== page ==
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Parrish v. Callahan, Record No. 1342-22-3 (Va. Ct. App. Oct. 3, 2023)

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October 3, 2023

By: Juli M. Porto

Virginia Appellate Law Blog

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A foreclosed homeowner tries to rescind the sale of his home in the Court of Appeals.


Facts. Ernest Parrish took a credit advance on his home, which he secured by a deed of trust. After Parrish failed to make mortgage payments, the lender appointed Quinton and Mark Callahan as substitute trustees on the deed of trust to arrange a foreclosure sale by auction. The trustees mailed notice of the sale to Parrish 30 days beforehand.

After the house was sold at auction, Parrish filed a complaint, asking the circuit court to rescind the sale because the trustees failed to satisfy notice requirements in Code §§ 55.1‑320(10) and 55.1‑321(A). The trustees and purchaser demurred, arguing that failure to comply with the notice provisions of the statutes was not a basis for rescission and that equitable rescission was not available because that remedy is limited to cases involving fraud, collusion, or a sale price “so low as to shock the conscience.” The trial court agreed and sustained the demurrer but allowed Parrish to file an amended complaint.

In his amended complaint, Parrish also alleged that if he had had proper notice he “would more than likely have found a way to stop the foreclosure, as a last resort by a bankruptcy.” He sought rescission again, but in the alternative, claimed rescission was not required because the “disputed foreclosure auction was conditional and not final, so the court should enjoin closing “on the disputed foreclosure auction” or require the trustees to “set aside the disputed foreclosure auction.”

The trustees and purchaser demurred again, and the court sustained the demurrer again. The court rejected Parrish’s claim that the sale was not final and found that he had not alleged damages with sufficient specificity to warrant equitable rescission. Parrish appealed.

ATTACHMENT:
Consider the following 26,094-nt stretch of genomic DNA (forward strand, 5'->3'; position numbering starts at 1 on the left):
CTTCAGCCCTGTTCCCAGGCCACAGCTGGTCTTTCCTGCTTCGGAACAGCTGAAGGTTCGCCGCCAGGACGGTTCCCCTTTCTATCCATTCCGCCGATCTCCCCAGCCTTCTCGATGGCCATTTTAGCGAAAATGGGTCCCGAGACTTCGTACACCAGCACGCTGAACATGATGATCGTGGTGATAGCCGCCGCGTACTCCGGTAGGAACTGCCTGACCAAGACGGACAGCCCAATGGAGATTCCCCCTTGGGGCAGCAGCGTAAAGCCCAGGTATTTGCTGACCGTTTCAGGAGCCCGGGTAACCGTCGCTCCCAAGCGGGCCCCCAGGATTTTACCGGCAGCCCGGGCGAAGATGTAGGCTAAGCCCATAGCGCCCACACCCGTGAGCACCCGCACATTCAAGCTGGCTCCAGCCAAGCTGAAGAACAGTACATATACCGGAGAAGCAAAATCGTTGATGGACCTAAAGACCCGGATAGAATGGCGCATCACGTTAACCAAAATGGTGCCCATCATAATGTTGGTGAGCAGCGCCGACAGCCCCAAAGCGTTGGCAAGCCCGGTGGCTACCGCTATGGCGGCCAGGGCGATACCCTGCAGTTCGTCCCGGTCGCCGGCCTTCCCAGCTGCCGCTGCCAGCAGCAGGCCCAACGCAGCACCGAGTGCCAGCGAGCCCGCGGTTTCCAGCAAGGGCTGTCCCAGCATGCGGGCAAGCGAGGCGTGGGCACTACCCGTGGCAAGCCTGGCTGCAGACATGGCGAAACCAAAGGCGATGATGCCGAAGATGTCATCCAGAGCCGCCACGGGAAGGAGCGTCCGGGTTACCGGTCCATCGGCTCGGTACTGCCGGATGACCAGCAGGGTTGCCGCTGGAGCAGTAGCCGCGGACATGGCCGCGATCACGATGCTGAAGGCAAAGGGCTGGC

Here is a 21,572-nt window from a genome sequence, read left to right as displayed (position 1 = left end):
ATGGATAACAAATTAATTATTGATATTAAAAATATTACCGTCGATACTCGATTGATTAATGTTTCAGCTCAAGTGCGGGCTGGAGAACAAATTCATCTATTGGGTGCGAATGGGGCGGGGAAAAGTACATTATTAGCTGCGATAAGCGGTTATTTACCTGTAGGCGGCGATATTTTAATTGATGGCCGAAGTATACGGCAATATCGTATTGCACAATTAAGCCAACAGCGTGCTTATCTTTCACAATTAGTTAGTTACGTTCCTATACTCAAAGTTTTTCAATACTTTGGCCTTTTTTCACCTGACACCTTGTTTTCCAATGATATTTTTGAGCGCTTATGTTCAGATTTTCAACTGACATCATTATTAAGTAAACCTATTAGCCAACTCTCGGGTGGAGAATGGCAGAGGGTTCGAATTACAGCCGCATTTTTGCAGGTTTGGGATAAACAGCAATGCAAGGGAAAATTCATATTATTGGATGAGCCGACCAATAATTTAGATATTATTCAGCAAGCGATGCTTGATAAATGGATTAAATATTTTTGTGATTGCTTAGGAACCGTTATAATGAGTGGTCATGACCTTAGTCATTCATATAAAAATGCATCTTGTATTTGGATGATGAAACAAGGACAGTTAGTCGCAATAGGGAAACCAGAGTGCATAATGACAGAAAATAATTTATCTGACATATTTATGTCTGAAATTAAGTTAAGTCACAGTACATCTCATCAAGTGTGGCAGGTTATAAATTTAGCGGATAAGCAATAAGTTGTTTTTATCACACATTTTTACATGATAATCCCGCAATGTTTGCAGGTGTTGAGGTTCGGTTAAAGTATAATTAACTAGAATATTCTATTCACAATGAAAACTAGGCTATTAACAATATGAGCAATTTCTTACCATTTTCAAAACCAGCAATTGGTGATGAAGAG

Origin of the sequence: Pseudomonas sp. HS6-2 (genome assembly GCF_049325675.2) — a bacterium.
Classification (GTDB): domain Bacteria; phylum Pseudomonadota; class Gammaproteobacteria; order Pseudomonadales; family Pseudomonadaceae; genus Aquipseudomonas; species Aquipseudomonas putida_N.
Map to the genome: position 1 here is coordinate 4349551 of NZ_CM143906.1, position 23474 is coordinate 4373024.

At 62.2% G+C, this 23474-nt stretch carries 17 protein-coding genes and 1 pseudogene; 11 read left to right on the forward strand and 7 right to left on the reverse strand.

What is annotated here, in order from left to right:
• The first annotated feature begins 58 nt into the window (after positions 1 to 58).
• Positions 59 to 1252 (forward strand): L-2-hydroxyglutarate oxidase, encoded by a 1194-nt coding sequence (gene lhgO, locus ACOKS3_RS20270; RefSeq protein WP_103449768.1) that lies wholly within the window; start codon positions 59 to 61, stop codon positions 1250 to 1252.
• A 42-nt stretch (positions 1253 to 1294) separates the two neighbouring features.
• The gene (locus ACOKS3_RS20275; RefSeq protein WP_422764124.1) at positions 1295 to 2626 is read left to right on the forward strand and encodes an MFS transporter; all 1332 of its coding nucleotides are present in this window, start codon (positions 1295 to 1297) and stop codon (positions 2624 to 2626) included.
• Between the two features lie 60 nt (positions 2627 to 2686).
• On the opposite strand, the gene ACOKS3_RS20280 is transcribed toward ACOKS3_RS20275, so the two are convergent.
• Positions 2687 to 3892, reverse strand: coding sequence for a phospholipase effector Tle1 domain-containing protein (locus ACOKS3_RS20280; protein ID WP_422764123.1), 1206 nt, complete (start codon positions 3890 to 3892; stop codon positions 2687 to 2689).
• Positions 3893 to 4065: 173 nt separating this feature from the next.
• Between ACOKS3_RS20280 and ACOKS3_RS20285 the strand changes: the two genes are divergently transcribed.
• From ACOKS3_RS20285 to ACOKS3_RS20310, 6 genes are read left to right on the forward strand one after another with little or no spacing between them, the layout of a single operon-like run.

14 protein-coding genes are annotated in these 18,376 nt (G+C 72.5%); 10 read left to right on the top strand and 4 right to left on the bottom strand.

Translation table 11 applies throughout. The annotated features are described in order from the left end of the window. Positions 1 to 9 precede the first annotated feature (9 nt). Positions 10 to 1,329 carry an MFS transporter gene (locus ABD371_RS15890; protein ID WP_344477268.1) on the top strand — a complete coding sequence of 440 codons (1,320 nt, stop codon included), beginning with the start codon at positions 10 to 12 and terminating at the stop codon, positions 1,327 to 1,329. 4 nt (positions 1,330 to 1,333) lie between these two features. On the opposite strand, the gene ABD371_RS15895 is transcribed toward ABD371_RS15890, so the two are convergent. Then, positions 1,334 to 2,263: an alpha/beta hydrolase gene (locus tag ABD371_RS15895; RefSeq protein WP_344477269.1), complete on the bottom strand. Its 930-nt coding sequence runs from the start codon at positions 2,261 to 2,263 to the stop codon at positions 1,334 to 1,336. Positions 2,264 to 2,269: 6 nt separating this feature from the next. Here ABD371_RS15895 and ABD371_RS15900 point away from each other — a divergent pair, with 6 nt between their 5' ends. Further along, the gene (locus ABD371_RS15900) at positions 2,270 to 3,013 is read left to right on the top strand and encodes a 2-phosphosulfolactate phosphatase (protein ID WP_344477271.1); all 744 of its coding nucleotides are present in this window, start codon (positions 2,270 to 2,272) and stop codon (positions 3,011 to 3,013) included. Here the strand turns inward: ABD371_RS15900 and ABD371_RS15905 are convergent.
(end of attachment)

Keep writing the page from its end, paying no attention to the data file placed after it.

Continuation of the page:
Issues. (1) Whether a defect in notice of a foreclosure sale on a deed for trust is grounds for rescission. (2) Whether equitable rescission was available based on the facts pled in the amended complaint.


Holdings. (1) No. Code § 55.1-321(C) expressly states that a failure to comply with notice requirements “shall not affect the validity of the sale.” (2) No. Virginia courts have never held that equitable rescission is available in cases where a plaintiff fails to plead damages or harm caused by breach of a deed of trust.


Notes. (1) Code § 55.1-321(A) states that written notice of a foreclosure sale of an owner-occupied residence must be given no less than 60 days prior to the sale. Code § 55.1‑320(10) states that a trustee may not sell that property without receiving an affidavit from the party providing the notice confirming the notice was properly given. Code § 55.1-321(C) unambiguously states that failure to comply with notice requirements of Code § 55.1-321(A) does not affect the validity of the sale. Every violation of Code § 55.1-321(A), however, necessarily leads to a violation of Code § 55.1‑320(10). There is no provision that a violation of Code § 55.1‑320(10) supports rescission of the foreclosure sale, and reading an implied provision into the statute undermines the legislature’s decision to exclude rescission as a remedy in Code § 55.1-321(C). Finally, “upon foreclosure under a Virginia deed of trust, the contract of sale is consummated when the auctioneer cries the property out to the person making the highest and last bid.” Thus, the sale was not conditional, but final.

(2) Equitable rescission of a foreclosure sale is available “in cases involving fraud, collusion with the purchaser, and a foreclosure sale price of such gross inadequacy that it shocks the conscience of the court,” or based on a “breach of contract theory if the underlying breach of contract is substantial or material.” A “substantial” or “material” breach implies that the breach of contract has caused some damage or harm. Here, Parrish only alleged that notice would have given him more time to delay the sale, not that he would be able to pay off the debt to avoid foreclosure. “Without a link between the alleged wrong and proposed remedy,” Parrish did not plead sufficient grounds to support equitable rescission.


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